April 27 Energy News

April 27, 2019

Science and Technology:

¶ “The World’s Oceans Are Becoming Stormier” • The world’s oceans have become more turbulent over the past 33 years, with higher waves and stronger winds, a study by scientists at the University of Melbourne shows. One author said stormier oceans make coastal flooding more likely and erosion worse, increasing risks for coastal settlements. [CNN]

Wave (Owen Humphries | PA Images via Getty Images)

World:

¶ “China Plastic Ban Has ‘Created A Major Shock In The Global Market’” • For years, China took scrap plastic from around the world and processed much of it into material that could be reused. But in 2018, China closed its doors to almost all foreign plastic waste, and now developed nations are struggling to find places to send it. [Southeast Asia Globe]

¶ “World’s First 100% Solar Powered Train” • The Byron Bay Railroad Company’s charming 100% solar-powered train has been featured in a Fully Charged video, showcasing the possibility of zero-emission public transport. The train is super efficient, running on a 6.5-kW rooftop solar array and a lithium-ion battery. [CleanTechnica]

Byron Bay’s Solar Powered Train (Image: Fully Charged)

¶ “World Bank Provides Over $200 Million For African Off-Grid Solar” • The World Bank Group announced that its Board had approved over $200 million in funding for off-grid electrification projects in West Africa and the Sahel region, designed around stand-alone solar systems. The program will bring electricity to 1.7 million people. [CleanTechnica]

¶ “Bye Aerospace Announces 60 Electric Airplanes Sold To OSM Aviation” • Bye Aerospace, based in Colorado, announced the successful maiden flight of the Sun Flyer 2, in April 2018. Now, just a year later, Bye Aerospace has announced that 60 of the aircraft, which have been renamed eFlyer 2, have been sold to OSM Aviation, based in  Norway. [CleanTechnica]

Sun Flyer Prototype

¶ “Germany’s RWE Says It Won’t Invest In New Coal Power Plants” • German energy company RWE says it will not invest in new coal-fired power stations and is scrapping plans for a lignite-fired plant. RWE operates several of Europe’s most-polluting power plants, but it said in a statement that it will focus on renewable sources. [ETEnergyworld.com]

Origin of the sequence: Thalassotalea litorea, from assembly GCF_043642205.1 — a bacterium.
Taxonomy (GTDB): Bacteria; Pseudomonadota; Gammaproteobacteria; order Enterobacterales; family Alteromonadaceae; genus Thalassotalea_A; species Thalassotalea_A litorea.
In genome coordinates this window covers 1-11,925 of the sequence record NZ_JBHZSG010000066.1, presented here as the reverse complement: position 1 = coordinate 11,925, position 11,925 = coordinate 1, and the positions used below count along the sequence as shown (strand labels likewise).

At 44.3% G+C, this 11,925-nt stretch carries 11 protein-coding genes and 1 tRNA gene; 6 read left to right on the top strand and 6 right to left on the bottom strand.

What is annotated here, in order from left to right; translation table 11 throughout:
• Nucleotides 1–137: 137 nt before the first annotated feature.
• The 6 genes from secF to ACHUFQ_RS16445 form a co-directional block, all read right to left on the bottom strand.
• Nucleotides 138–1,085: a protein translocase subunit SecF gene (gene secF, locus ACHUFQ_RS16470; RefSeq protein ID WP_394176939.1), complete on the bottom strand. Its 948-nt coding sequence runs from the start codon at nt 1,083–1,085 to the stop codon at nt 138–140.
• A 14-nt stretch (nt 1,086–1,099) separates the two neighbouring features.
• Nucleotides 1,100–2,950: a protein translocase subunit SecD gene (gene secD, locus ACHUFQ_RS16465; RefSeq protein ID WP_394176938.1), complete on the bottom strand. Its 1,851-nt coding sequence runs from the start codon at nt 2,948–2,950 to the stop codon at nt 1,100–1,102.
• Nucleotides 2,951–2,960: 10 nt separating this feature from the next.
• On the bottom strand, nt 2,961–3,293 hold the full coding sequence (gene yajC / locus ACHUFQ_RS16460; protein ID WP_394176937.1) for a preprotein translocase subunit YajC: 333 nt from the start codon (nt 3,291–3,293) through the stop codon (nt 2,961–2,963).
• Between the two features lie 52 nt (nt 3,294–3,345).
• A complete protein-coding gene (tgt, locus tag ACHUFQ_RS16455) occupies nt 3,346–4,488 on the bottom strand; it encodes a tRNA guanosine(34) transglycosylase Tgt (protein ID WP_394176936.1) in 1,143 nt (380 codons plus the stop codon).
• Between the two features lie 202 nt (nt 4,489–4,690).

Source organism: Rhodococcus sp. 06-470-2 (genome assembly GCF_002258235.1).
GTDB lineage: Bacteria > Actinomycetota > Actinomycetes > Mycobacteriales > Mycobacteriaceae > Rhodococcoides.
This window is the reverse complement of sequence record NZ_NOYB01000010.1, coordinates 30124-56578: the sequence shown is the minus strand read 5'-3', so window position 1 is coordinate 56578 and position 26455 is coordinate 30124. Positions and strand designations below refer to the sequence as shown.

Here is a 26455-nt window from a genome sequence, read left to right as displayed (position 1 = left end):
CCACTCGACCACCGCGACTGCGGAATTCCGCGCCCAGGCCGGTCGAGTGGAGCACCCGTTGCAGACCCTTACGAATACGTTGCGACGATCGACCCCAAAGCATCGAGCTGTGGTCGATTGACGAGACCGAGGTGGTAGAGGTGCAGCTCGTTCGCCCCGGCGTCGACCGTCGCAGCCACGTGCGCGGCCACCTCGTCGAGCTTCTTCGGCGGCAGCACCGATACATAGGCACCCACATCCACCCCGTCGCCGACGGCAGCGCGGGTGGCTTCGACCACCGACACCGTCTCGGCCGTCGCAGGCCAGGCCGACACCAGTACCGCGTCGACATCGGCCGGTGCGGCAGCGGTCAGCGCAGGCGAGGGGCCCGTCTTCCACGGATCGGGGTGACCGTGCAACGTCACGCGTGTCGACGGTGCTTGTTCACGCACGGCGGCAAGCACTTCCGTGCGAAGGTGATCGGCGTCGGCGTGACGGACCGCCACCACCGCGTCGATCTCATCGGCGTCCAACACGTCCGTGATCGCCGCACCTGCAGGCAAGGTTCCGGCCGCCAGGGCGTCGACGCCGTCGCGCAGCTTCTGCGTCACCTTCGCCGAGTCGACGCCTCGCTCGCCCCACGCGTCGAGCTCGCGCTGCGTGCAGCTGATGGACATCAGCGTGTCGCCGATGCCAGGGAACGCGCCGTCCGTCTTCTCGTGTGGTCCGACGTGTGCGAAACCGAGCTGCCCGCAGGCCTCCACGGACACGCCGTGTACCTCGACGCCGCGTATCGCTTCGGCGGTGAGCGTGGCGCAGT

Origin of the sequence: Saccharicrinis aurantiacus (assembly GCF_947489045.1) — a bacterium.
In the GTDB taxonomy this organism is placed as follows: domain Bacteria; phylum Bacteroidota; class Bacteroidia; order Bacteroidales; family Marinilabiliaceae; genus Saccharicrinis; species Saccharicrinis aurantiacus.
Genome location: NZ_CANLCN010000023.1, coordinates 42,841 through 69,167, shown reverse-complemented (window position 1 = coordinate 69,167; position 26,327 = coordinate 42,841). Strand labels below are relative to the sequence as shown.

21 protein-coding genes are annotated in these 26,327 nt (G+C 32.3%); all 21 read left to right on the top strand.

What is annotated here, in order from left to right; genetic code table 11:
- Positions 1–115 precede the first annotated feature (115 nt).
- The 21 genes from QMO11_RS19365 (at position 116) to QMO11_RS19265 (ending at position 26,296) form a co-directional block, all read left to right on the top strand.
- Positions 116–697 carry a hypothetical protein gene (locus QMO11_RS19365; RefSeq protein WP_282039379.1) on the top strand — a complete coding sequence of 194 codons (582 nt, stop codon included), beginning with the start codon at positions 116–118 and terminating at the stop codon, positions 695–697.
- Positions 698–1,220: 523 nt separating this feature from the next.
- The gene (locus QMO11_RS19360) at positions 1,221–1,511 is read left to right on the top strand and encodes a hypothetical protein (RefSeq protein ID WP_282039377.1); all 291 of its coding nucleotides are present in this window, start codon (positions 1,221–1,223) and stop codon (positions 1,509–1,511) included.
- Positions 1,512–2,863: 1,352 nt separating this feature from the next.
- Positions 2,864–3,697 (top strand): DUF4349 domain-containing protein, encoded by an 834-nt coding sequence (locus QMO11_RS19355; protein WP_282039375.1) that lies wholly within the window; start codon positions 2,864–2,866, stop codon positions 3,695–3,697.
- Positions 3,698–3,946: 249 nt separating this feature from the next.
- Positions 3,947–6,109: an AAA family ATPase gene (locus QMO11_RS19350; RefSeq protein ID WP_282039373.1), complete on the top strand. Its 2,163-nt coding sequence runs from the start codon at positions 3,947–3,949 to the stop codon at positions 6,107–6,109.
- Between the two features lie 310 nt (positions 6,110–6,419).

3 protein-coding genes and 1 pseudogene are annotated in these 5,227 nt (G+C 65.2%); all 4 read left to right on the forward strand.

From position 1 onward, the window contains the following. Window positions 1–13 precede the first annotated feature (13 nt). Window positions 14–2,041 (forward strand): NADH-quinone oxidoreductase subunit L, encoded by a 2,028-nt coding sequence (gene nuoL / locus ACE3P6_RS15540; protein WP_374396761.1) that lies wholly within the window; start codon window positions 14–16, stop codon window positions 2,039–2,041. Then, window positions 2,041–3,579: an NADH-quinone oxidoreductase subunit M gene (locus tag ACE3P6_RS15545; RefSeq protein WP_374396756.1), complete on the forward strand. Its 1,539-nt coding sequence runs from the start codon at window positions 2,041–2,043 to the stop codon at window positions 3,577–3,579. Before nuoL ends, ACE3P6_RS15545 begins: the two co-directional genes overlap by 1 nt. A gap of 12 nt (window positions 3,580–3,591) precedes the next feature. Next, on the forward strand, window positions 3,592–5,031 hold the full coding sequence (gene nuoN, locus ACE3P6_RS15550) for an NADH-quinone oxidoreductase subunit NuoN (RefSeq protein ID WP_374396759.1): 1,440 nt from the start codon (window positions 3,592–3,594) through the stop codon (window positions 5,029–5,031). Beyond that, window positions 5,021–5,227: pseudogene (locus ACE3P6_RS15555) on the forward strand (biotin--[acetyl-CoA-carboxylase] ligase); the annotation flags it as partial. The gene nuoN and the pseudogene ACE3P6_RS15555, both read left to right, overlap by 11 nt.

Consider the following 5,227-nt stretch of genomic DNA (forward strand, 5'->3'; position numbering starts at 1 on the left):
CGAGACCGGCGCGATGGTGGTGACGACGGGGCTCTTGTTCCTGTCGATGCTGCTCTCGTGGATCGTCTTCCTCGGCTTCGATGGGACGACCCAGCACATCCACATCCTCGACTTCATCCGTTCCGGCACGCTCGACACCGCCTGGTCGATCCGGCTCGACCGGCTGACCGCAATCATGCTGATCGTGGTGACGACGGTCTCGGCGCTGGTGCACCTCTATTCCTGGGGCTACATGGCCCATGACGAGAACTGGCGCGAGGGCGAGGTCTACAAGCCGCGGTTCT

¶ “Wind And Solar Investment Must Reach $13 Trillion Over 30 Years To Meet Emissions Targets” • Investments in wind and solar will need to reach $13 trillion over 30 years to reduce CO₂ emissions by 64% in 2050 compared to current levels, according to a report published by the global economists and strategists department of Dutch bank ING. [CleanTechnica]

Renewable energy in the mountains

¶ “New Solar Power Projects Inaugurated Under UAE-Caribbean Fund” • Three solar power projects in the Bahamas, Barbados, and Saint Vincent and the Grenadines have been inaugurated under the UAE-Caribbean Renewable Energy Fund. The three projects have combined capacities of 2.35 MW of solar and 637 kWh of storage. [ArabianBusiness.com]

¶ “Citizens In Countries Where China Is Making Big Investments In Coal Prefer Renewables” • Citizens of countries participating in China’s Belt and Road Initiative strongly prefer clean energy over the coal projects that Beijing brings them, a survey shows. China is the world’s biggest investor in coal power development overseas. [Pacific Standard]

Steam rising from coal waste near an unauthorized steel mill

¶ “Remembering The Chernobyl Nuclear Disaster, 33 Years Later” • April 26 marks the anniversary of the world’s worst nuclear disaster to date at the Chernobyl power plant in northern Ukraine. Following the 1986 explosion at Chernobyl’s reactor number four, radioactive material spread across much of the Northern Hemisphere. [The Moscow Times]

US:

¶ “Siemens Gamesa Secures 487-MW US Wind Turbine Order” • Siemens Gamesa Renewable Energy announced that EDF Renewables North America had awarded it a contract to supply 96 wind turbines. The turbines will go to two US wind farms, one in Texas and one in New Mexico with a combined capacity of 487 MW. [CleanTechnica]

Siemens Gamesa wind turbine

¶ “Solar And Wind Energy Advocates May Hold Swing Vote In Pennsylvania’s Divisive Nuclear Rescue Debate” • The debate over Pennsylvania’s proposed $500 million nuclear rescue package pits the natural gas and nuclear industries against each other. Renewable power advocates believe they hold the swing vote and want a seat at the table. [Philly.com]

¶ “California Restaurants Can Now Add A 1% Surcharge To Help Fight Climate Change” • People eating at California restaurants may start to see an optional 1% surcharge added to their bill. The money will go to a public fund that helps farmers who use practices that reduce carbon in the atmosphere. Payment would be optional for customers. [CNN]

Restaurant payment (Shutterstock image)

¶ “Tucson Electric Power Draws Scrutiny Over Ties To Pro-Coal Advocacy Group” • Tucson Electric Power Co has drawn scrutiny from state regulators over its involvement with a utility group, Utility Air Regulatory Group, that has lobbied against stiffer federal clean-air rules and is under investigation by Congress for alleged ethics violations. [Arizona Daily Star]

¶ “Arizona Public Service Secretly Funded Regulator Campaigns In Bid Against Solar Power” • Facing what it saw as a threat to its monopoly from a surging rooftop solar industry, Arizona’s largest utility secretly funneled millions of dollars to back favored candidates for the Arizona Corporation Commission, which regulates it. [Electric Light & Power]

Have a mystifyingly happy day.

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